Below is a DRAFT text of the homily. It may vary considerably from the recorded version. Please excuse typos and grammatical errors, and do not cite without permission.
I’m sure Abraham had other things to do that day.
Well, maybe not Abraham. He was the patriarchal head of the clan, and it says he was just chillin’ by his tent in the heat of the day, but I bet Sarah had other things to do than whip up a batch of biscuits. I bet the servant had other things to do than slaughter and prepare a lamb (I’ve never done it, but I imagine it takes more than just a few minutes).
These three mysterious visitors…interrupt whatever it was they were doing…They disrupt the daily routine…
Now, maybe it was a welcome interruption. I’d rather make biscuits than scrub the floor or do laundry. I’d welcome the interruption of preparing a lamb if the chore ahead of me was mending fences, or hauling water in the heat of the day. I love interruptions when I’m procrastinating writing a sermon…or putting off that conversation I know I need to have but really don’t want to. Interruptions can be a nice break in the day. But more often interruptions are a disturbance…a rupture in the regular order of things.
God interrupts a lot. I have never known God to book an appointment in advance. “Can I come see you on Thursday at 2?” No. It’s always just “Here I am…deal with it!” We all know these mysterious visitors today are divine intervention…a divine interruption. They interrupt the day, and disrupt Abraham’s and Sarah’s life with this news about a child.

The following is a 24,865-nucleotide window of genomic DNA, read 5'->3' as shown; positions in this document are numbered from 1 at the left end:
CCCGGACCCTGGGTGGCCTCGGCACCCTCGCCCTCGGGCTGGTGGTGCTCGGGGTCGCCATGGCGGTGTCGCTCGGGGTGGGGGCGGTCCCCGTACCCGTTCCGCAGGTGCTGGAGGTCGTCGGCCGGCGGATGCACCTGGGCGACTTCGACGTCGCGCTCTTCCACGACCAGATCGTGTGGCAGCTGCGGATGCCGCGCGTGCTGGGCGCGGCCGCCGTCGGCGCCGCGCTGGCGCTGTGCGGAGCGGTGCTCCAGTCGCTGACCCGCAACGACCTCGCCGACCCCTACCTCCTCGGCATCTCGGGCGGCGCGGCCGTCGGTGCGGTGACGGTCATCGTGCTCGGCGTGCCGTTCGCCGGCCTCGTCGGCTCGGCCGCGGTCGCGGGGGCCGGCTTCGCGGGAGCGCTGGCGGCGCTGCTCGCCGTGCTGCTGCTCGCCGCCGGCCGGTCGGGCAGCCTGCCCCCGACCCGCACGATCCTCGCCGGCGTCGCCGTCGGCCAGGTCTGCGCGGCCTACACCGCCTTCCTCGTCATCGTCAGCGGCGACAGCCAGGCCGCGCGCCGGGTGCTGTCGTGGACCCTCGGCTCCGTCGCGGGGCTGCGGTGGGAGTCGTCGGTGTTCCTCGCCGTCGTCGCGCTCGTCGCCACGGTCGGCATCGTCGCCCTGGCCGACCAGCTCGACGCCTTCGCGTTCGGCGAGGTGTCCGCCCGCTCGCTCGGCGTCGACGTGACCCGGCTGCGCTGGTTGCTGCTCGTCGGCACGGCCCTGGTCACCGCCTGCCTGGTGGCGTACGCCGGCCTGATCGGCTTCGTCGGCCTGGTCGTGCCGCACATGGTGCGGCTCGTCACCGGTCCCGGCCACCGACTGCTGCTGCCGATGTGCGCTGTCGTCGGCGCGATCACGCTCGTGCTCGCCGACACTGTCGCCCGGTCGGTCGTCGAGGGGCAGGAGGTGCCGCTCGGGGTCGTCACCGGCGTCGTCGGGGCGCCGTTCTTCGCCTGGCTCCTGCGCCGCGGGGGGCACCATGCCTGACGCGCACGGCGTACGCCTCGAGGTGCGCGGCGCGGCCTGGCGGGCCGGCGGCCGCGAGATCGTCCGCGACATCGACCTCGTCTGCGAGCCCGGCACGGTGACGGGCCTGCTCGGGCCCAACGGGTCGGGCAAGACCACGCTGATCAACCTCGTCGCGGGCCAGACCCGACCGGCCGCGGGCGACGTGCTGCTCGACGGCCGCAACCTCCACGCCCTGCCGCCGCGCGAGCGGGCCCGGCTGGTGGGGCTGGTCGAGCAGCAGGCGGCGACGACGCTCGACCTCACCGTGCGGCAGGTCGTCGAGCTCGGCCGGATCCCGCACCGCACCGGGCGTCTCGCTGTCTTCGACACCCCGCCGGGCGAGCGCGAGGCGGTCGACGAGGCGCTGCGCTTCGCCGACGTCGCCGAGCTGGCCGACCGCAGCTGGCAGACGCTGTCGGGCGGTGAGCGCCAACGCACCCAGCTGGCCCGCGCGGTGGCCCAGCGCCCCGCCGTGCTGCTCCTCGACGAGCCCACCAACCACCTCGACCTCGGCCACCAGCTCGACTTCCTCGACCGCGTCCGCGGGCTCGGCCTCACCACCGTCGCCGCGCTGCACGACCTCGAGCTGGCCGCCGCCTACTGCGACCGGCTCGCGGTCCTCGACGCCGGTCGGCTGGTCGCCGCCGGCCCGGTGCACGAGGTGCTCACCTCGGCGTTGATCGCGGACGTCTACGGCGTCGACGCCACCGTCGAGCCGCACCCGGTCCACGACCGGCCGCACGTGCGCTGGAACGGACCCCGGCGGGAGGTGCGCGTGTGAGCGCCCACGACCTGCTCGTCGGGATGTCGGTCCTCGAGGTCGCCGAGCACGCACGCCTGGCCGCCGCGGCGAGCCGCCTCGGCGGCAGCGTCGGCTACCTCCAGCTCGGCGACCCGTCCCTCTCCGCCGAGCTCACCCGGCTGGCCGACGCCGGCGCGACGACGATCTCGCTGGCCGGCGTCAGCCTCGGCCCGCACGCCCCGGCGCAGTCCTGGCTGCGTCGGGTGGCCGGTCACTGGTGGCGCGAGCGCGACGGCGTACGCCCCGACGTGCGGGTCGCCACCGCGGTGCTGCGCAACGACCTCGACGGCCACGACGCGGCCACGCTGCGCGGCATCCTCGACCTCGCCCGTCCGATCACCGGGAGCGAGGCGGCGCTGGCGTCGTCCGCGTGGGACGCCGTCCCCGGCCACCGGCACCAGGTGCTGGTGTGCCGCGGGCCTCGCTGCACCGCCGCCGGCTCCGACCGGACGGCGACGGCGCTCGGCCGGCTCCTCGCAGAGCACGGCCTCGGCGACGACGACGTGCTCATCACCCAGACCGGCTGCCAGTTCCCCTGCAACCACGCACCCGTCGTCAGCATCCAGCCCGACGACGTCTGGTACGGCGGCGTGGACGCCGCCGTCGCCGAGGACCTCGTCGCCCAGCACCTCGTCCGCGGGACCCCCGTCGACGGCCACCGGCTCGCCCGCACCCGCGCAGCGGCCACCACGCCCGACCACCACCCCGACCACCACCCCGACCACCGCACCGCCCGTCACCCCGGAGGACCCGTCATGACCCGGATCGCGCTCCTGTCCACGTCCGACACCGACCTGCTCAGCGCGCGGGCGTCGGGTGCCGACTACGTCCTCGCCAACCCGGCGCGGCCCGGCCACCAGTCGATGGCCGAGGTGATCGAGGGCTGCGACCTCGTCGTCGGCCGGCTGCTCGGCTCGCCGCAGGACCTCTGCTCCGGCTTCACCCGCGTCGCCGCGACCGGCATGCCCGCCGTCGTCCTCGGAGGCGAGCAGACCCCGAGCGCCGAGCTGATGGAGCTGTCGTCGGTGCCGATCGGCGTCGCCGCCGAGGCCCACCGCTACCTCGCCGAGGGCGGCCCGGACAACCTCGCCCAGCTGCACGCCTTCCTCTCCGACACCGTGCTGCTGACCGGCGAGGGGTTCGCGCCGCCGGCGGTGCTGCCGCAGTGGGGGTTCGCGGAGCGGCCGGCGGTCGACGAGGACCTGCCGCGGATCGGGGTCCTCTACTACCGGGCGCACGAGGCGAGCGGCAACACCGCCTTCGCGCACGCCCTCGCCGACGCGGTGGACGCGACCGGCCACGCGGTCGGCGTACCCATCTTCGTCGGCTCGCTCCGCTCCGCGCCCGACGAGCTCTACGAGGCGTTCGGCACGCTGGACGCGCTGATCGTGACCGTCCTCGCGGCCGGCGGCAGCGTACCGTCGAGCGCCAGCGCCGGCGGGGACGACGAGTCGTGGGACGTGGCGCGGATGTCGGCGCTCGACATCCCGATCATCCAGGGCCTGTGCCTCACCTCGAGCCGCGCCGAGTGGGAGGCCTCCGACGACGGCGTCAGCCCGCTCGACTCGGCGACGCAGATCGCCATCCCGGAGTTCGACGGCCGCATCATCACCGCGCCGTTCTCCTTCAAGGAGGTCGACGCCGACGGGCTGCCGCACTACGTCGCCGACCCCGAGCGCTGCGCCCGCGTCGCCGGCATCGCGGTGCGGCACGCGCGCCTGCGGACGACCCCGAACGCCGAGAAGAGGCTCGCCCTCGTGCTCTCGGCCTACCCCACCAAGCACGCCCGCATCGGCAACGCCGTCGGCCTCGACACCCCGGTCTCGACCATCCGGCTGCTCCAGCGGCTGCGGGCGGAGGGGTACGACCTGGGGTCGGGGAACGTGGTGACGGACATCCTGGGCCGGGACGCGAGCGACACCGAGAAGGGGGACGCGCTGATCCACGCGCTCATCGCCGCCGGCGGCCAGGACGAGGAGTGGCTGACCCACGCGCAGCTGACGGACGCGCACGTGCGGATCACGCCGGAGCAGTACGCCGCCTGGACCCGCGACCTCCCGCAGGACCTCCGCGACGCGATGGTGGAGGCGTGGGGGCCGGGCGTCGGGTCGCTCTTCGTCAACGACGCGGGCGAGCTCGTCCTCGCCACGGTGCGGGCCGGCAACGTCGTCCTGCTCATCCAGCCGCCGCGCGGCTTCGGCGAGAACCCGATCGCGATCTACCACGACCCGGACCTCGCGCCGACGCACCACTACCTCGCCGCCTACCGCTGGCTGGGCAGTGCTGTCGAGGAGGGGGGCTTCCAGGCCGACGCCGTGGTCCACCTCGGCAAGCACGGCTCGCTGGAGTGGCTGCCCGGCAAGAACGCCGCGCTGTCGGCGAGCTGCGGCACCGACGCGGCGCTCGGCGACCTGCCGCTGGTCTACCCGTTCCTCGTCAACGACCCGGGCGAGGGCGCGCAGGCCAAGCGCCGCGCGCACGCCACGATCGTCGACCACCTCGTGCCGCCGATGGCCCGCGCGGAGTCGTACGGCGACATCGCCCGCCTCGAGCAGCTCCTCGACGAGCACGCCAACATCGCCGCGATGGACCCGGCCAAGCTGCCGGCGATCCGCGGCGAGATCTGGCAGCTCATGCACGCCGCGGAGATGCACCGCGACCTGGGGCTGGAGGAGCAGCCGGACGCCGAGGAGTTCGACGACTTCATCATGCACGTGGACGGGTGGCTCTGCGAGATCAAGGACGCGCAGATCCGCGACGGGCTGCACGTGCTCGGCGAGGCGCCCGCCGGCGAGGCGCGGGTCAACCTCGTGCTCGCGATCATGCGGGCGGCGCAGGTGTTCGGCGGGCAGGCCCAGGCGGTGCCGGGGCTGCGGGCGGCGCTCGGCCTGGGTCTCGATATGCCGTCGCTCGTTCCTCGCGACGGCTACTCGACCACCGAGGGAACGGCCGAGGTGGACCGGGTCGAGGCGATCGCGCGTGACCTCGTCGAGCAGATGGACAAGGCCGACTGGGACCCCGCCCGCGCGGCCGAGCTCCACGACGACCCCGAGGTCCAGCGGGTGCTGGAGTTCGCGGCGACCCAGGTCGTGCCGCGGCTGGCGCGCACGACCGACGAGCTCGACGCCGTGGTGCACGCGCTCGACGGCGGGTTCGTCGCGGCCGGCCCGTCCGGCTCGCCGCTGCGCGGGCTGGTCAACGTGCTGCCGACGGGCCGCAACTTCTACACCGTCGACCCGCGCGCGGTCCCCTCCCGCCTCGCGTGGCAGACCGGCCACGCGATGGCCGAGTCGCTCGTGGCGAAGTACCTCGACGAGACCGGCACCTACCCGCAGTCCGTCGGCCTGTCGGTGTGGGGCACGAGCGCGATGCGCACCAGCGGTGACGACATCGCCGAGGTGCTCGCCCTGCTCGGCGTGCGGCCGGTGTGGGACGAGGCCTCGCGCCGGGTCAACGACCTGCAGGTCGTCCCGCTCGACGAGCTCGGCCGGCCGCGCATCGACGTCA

Jesus is an interruptor as well. He interrupts a group of fishermen casting nets and says, “follow me.” He interrupts Matthew while he’s engaged in what may have been a very lucrative job of collecting taxes. Interrupts Zacchaesus watching the crowds up in the tree (and invites himself to lunch, no less). He disrupts unclean spirits and demonic forces that hold people hostage. He interrupts James and John when they’re arguing about who is the greatest. He interrupts the disciples when they’re arguing about bread and the yeast. He interrupts their sleep as they doze in the Garden of Gethsemane. He interrupts Sabbath practices, and storms, and the corrupt practices of the Temple by overturning tables. Jesus is an interrupter.
Jesus is frequently interrupted as well: Peter. Peter is constantly interrupting Jesus; the disciples were always peppering him with questions. He’s constantly being interrupted by lepers, and paralytics, and the blind and deaf; by crowds that followed him; by anxious disciples in a boat, by centurions with sick servants, parents with sick children; women with hemorrhages, rich young rulers, and women with alabaster jars of ointment. By Scribes and Pharisees questioning and probing and always looking for a way to trip him up.
Life is full of interruptions. Maybe we should acknowledge the simple truth that…God is in the interruptions. When Jesus is interrupted, he sees God at work. He recognizes an opportunity for God’s realm to be more fully revealed. When Jesus interrupts, he proclaims God’s divine power working its will in the world. Through God’s interruptions Jesus enacts healing, lifting up, bringing sight, hearing, wholeness…When God interrupts there is always the possibility for bringing God’s reign to light.